Is the Medical Error Situation Getting Better?

Wayne J. Guglielmo, MA


May 20, 2016

Fewer Medical Errors Than in the Past

Medical errors remain a very serious problem in the United States, where they are the leading cause of death after heart disease and cancer, as study findings recently published in BMJ[1] indicate.

But by one measure at least, doctors and other healthcare providers may be committing fewer medical errors today than in the past—a trend that has held more or less steady since 2004. These findings are included in the recently released Chartbook on Patient Safety.[2] The Chartbook is part of a larger report to Congress issued by the Agency for Healthcare Research and Quality (AHRQ), one of the 12 federal agencies that make up the US Department of Health and Human Services.

In its latest Chartbook, AHRQ tracked medical malpractice payment reports (MMPRs)—"one way to flag potential medical errors"—to the National Practitioner Data Bank, an electronic depository of medical malpractice payments and other adverse actions against doctors and other providers. According to AHRQ, between 2004 and 2014, the number of those reports decreased by 28%, from 17,641 to 12,699. This declining trend held steady for every year except 2013, when there was a slight increase in the number of reports.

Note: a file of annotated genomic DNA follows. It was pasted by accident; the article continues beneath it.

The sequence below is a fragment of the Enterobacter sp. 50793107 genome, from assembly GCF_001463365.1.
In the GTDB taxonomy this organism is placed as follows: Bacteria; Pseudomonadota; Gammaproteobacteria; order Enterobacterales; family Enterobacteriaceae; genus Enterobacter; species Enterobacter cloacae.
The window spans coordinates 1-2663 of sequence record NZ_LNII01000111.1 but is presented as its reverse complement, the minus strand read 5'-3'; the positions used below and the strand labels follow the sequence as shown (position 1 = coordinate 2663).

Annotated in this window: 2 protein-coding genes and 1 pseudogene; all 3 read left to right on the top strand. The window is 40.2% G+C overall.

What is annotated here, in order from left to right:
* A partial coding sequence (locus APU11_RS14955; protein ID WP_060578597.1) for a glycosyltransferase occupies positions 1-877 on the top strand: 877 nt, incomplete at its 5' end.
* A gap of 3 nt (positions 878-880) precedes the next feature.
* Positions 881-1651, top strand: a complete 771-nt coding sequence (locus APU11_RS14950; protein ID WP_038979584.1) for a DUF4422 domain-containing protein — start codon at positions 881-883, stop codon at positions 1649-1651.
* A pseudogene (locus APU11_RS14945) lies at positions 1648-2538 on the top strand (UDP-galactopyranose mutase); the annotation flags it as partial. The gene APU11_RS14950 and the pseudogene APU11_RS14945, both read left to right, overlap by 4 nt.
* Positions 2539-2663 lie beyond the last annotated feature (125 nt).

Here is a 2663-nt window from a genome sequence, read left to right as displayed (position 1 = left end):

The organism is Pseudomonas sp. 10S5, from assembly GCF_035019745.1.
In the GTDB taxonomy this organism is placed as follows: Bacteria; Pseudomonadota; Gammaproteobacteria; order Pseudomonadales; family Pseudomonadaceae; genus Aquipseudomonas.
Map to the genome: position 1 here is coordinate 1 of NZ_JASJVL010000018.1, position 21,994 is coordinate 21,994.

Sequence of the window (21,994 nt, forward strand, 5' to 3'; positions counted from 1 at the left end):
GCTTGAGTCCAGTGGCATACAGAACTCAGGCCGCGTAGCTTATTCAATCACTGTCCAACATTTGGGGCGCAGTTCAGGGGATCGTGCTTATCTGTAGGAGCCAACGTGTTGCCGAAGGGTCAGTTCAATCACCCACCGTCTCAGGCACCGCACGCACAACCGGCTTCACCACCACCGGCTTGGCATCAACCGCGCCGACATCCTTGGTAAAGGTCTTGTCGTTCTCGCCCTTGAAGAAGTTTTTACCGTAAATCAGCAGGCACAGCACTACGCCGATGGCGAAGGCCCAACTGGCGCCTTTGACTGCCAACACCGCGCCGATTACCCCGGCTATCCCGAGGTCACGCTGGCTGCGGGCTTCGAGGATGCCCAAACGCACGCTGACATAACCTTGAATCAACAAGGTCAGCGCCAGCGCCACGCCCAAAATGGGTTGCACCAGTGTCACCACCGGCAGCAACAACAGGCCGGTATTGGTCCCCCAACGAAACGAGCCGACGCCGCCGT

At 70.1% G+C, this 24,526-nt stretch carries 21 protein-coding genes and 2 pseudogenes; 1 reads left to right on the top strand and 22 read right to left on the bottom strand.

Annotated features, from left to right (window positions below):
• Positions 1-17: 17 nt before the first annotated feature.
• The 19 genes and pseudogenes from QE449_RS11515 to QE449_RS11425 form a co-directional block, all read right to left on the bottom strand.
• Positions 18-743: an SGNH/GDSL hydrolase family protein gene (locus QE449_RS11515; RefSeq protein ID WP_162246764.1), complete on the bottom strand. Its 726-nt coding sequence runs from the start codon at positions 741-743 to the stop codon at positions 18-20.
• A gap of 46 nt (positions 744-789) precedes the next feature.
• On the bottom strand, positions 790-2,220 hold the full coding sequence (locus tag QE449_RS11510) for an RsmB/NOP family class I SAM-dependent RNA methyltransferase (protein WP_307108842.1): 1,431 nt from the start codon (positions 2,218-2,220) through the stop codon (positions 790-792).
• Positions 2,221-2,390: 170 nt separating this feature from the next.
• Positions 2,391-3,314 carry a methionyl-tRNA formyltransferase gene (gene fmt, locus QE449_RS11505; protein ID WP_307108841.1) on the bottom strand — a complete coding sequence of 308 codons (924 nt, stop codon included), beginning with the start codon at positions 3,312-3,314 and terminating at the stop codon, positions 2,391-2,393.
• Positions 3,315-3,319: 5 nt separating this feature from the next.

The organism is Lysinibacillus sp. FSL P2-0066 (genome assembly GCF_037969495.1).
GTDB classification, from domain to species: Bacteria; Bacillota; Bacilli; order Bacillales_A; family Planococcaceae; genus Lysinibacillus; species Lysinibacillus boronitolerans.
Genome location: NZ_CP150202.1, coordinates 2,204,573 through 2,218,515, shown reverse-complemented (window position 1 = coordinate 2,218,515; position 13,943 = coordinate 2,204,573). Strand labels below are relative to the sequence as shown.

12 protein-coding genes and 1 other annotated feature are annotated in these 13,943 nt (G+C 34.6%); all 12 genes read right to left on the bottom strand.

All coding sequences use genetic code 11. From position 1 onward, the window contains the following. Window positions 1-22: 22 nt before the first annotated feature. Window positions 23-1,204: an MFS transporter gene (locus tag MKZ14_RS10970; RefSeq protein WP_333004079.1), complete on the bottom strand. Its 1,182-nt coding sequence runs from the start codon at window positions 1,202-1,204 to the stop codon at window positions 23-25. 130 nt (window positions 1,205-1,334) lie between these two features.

Since 2005, the decline in inpatient-related MMPRs has slightly outpaced the drop in outpatient-related reports, although that trend was temporarily halted in 2013, when the number of inpatient reports was slightly higher than in 2012.

AHRQ found that for the 10-year period, most payments were related to alleged errors in treatment, diagnosis, and surgery, which accounted for 28.0%, 27.8%, and 24.1% of all reports, respectively. Mistakes in these areas of medical service were followed in declining order by errors in obstetrics, medication, monitoring, anesthesia, equipment or products, behavioral health, and intravenous and blood products.

Harm to patients as a result of alleged medical errors ranged from emotional injury to death. Death accounted for more than one third of the alleged errors in monitoring, diagnosis, medication, and anesthesia. More than one half (57.0%) of all obstetric payments were for allegations of permanent severe harm. And most of the behavioral health-related payments were for emotional harm (45.7%) or death (33.8%).


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